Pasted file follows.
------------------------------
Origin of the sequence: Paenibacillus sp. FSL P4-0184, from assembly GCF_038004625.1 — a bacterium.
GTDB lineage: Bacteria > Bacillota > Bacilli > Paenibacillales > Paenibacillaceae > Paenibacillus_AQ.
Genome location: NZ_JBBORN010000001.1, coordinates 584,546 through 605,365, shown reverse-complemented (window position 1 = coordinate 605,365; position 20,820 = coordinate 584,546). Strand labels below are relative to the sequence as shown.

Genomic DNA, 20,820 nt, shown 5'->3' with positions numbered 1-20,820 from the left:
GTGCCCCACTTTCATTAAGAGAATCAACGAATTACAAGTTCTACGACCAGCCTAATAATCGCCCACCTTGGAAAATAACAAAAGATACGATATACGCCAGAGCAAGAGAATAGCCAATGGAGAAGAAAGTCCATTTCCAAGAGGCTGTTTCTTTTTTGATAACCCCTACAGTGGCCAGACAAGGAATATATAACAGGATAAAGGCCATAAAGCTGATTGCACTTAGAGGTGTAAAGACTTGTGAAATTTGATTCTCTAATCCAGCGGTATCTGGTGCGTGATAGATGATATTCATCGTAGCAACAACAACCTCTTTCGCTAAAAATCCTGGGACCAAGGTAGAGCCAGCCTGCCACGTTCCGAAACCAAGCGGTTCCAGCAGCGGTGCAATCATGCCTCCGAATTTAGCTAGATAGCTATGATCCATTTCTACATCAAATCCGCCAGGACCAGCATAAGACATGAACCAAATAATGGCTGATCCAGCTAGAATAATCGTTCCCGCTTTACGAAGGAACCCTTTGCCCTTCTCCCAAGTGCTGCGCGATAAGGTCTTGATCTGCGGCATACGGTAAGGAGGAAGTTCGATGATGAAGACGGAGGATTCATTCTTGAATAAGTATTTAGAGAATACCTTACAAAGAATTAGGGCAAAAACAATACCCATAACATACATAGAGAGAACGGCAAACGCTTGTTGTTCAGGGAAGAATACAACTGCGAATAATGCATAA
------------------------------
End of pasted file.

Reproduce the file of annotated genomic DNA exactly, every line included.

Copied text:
Origin of the sequence: Paenibacillus sp. FSL P4-0184, from assembly GCF_038004625.1 — a bacterium.
GTDB lineage: Bacteria > Bacillota > Bacilli > Paenibacillales > Paenibacillaceae > Paenibacillus_AQ.
Genome location: NZ_JBBORN010000001.1, coordinates 584,546 through 605,365, shown reverse-complemented (window position 1 = coordinate 605,365; position 20,820 = coordinate 584,546). Strand labels below are relative to the sequence as shown.

Genomic DNA, 20,820 nt, shown 5'->3' with positions numbered 1-20,820 from the left:
GTGCCCCACTTTCATTAAGAGAATCAACGAATTACAAGTTCTACGACCAGCCTAATAATCGCCCACCTTGGAAAATAACAAAAGATACGATATACGCCAGAGCAAGAGAATAGCCAATGGAGAAGAAAGTCCATTTCCAAGAGGCTGTTTCTTTTTTGATAACCCCTACAGTGGCCAGACAAGGAATATATAACAGGATAAAGGCCATAAAGCTGATTGCACTTAGAGGTGTAAAGACTTGTGAAATTTGATTCTCTAATCCAGCGGTATCTGGTGCGTGATAGATGATATTCATCGTAGCAACAACAACCTCTTTCGCTAAAAATCCTGGGACCAAGGTAGAGCCAGCCTGCCACGTTCCGAAACCAAGCGGTTCCAGCAGCGGTGCAATCATGCCTCCGAATTTAGCTAGATAGCTATGATCCATTTCTACATCAAATCCGCCAGGACCAGCATAAGACATGAACCAAATAATGGCTGATCCAGCTAGAATAATCGTTCCCGCTTTACGAAGGAACCCTTTGCCCTTCTCCCAAGTGCTGCGCGATAAGGTCTTGATCTGCGGCATACGGTAAGGAGGAAGTTCGATGATGAAGACGGAGGATTCATTCTTGAATAAGTATTTAGAGAATACCTTACAAAGAATTAGGGCAAAAACAATACCCATAACATACATAGAGAGAACGGCAAACGCTTGTTGTTCAGGGAAGAATACAACTGCGAATAATGCATAA